4 holiday foods that make dentists cringe
The holidays are here, and that means plenty of delicious food and fun-filled time spent with family. But as the seasonal treats stack up, dentists grow concerned for our pearly whites. Plus, in close quarters next to uncles and grandmas and cousins, one of the last things anyone wants is bad breath. So, take a look at these foods that give dentists the holiday blues:
As tasty as this Christmas tradition is, eggnog is a doozy for your oral health. The drink is loaded with sugar and fat - a recipe that yields 6 cups calls for a 1/3 cup sugar, plus 1 pint of whole milk and 1 cup of heavy cream. The sugar coats teeth for hours after consumption, working to wear away at dental enamel. To worsen things, bourbon, rum or brandy (common liquors added to eggnog) may induce dry mouth later on in the night. Without enough saliva, the mouth becomes vulnerable for bacteria growth that can create raunchy breath and tooth decay. To have your eggnog and drink it too, rinse your mouth with water afterward or better yet, after each sip.
Candy canes are pure sugar - the two main ingredients are sugar and corn syrup. As you know, sugar wreaks havoc on teeth and is the one of the leading causes of tooth decay. However, besides these ingredients, a big reason why dentists advise limiting this treat is the prolonged time it spends on your pearly whites. Hard candies take longer to eat, which drenches your mouth in sugar for hours. If Santa drops these treats in your stocking this year, he should also consider pairing them with some toothpaste and teeth whitening kits.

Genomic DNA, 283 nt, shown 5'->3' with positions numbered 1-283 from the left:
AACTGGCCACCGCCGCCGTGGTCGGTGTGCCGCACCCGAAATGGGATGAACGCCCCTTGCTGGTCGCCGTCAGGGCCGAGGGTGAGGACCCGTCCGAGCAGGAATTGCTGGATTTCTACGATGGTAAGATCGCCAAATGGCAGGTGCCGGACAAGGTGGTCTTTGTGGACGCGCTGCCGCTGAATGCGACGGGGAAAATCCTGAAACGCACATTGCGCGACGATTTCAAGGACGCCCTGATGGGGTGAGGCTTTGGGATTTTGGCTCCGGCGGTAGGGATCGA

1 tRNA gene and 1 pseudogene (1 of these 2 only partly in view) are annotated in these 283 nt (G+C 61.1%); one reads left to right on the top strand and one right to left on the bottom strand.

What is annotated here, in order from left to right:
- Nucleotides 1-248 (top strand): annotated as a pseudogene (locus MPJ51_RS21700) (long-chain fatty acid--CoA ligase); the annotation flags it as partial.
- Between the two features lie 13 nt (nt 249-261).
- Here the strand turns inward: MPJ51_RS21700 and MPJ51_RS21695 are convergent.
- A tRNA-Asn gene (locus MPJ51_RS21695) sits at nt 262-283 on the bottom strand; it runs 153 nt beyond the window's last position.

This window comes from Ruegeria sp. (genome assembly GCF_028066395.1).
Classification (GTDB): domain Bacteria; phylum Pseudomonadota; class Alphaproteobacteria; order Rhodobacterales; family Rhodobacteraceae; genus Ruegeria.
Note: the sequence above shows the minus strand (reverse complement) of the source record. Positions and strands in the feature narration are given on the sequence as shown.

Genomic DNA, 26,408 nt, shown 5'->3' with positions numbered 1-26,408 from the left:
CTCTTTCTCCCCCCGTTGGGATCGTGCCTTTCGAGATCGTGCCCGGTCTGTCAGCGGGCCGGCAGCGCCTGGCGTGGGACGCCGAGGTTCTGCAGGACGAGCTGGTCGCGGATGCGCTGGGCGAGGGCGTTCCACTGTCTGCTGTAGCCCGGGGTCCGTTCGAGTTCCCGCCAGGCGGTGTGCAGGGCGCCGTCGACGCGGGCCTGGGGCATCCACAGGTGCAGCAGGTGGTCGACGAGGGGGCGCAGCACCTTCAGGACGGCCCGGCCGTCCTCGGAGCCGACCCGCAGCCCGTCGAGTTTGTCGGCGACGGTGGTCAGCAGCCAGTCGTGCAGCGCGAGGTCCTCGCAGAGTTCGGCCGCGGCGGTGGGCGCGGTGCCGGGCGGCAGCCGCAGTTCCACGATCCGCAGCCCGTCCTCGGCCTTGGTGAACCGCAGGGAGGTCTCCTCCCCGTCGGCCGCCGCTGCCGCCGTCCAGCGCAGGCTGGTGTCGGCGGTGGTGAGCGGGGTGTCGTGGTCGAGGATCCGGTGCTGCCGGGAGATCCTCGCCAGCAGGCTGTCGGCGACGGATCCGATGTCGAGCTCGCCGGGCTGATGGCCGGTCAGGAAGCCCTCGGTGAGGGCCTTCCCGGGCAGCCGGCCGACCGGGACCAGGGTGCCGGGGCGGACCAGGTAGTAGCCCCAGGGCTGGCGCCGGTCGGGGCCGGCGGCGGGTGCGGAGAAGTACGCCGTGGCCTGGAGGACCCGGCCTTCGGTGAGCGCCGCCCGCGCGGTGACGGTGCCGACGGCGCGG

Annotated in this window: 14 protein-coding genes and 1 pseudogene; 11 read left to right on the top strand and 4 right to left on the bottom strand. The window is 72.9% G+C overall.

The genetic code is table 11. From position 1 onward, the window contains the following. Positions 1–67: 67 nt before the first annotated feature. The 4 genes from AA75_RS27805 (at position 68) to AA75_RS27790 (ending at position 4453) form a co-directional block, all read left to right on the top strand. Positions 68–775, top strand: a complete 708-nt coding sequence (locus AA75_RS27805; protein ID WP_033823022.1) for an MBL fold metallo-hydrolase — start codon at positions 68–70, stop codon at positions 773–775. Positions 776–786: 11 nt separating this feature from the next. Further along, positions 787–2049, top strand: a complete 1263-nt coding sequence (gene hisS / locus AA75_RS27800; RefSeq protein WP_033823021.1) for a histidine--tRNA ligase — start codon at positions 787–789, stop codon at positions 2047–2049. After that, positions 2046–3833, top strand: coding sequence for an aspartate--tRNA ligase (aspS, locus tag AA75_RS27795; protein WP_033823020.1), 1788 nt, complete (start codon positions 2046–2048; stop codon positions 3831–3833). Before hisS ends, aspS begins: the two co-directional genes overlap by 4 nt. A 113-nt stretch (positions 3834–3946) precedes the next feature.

A staple in the Jewish tradition for Hanukkah, potato latkes are shallow-fried pancakes made of grated potato, flour and egg. While the potato pancake itself is not too threatening, many people dip it in sides like table sugar. Instead, make a point to eat them with sugar-reduced apple sauce or on their own.
Caramel in all shapes and forms make dentists wary. Worse than hard candy, this sticky substance clings to dental enamel long after being eaten. When it's drizzled on popcorn, gooey-covered pieces tend to get lodged between teeth. No wonder you're picking at your molars. A good rule to stand by: Sugar should stay in the mouth as briefly as possible. In other words, leave the caramel popcorn on the shelf when you're watching Christmas movies on repeat.
While no one's saying you must abstain from these treats completely, just make sure to eat them in moderation. The best thing you can do for your smile this season is avoid grazing on foods over long periods of time. When you snack on munchies, food particles linger on your teeth and gums, which can cause irritation. It's also helpful to rinse down treats with water.